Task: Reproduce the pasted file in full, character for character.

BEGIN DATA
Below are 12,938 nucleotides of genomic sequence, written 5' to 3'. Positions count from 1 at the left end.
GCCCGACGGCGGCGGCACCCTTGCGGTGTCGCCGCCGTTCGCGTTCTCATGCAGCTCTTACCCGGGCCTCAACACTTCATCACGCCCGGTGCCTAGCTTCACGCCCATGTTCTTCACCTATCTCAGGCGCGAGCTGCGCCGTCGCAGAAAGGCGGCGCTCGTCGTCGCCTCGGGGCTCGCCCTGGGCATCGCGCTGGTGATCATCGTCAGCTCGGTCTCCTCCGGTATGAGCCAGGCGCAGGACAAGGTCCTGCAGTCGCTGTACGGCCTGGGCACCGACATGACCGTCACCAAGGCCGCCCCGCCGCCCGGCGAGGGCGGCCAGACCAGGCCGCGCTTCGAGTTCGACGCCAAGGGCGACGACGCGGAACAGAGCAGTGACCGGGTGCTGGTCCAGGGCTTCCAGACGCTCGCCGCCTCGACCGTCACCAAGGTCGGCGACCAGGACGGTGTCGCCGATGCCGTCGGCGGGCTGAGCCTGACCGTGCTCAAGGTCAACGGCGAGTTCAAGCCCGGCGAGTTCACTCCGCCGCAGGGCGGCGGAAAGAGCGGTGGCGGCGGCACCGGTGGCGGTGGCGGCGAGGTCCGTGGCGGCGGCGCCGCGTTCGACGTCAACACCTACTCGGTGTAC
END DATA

Below are 12,938 nucleotides of genomic sequence, written 5' to 3'. Positions count from 1 at the left end.
GCCCGACGGCGGCGGCACCCTTGCGGTGTCGCCGCCGTTCGCGTTCTCATGCAGCTCTTACCCGGGCCTCAACACTTCATCACGCCCGGTGCCTAGCTTCACGCCCATGTTCTTCACCTATCTCAGGCGCGAGCTGCGCCGTCGCAGAAAGGCGGCGCTCGTCGTCGCCTCGGGGCTCGCCCTGGGCATCGCGCTGGTGATCATCGTCAGCTCGGTCTCCTCCGGTATGAGCCAGGCGCAGGACAAGGTCCTGCAGTCGCTGTACGGCCTGGGCACCGACATGACCGTCACCAAGGCCGCCCCGCCGCCCGGCGAGGGCGGCCAGACCAGGCCGCGCTTCGAGTTCGACGCCAAGGGCGACGACGCGGAACAGAGCAGTGACCGGGTGCTGGTCCAGGGCTTCCAGACGCTCGCCGCCTCGACCGTCACCAAGGTCGGCGACCAGGACGGTGTCGCCGATGCCGTCGGCGGGCTGAGCCTGACCGTGCTCAAGGTCAACGGCGAGTTCAAGCCCGGCGAGTTCACTCCGCCGCAGGGCGGCGGAAAGAGCGGTGGCGGCGGCACCGGTGGCGGTGGCGGCGAGGTCCGTGGCGGCGGCGCCGCGTTCGACGTCAACACCTACTCGGTGTAC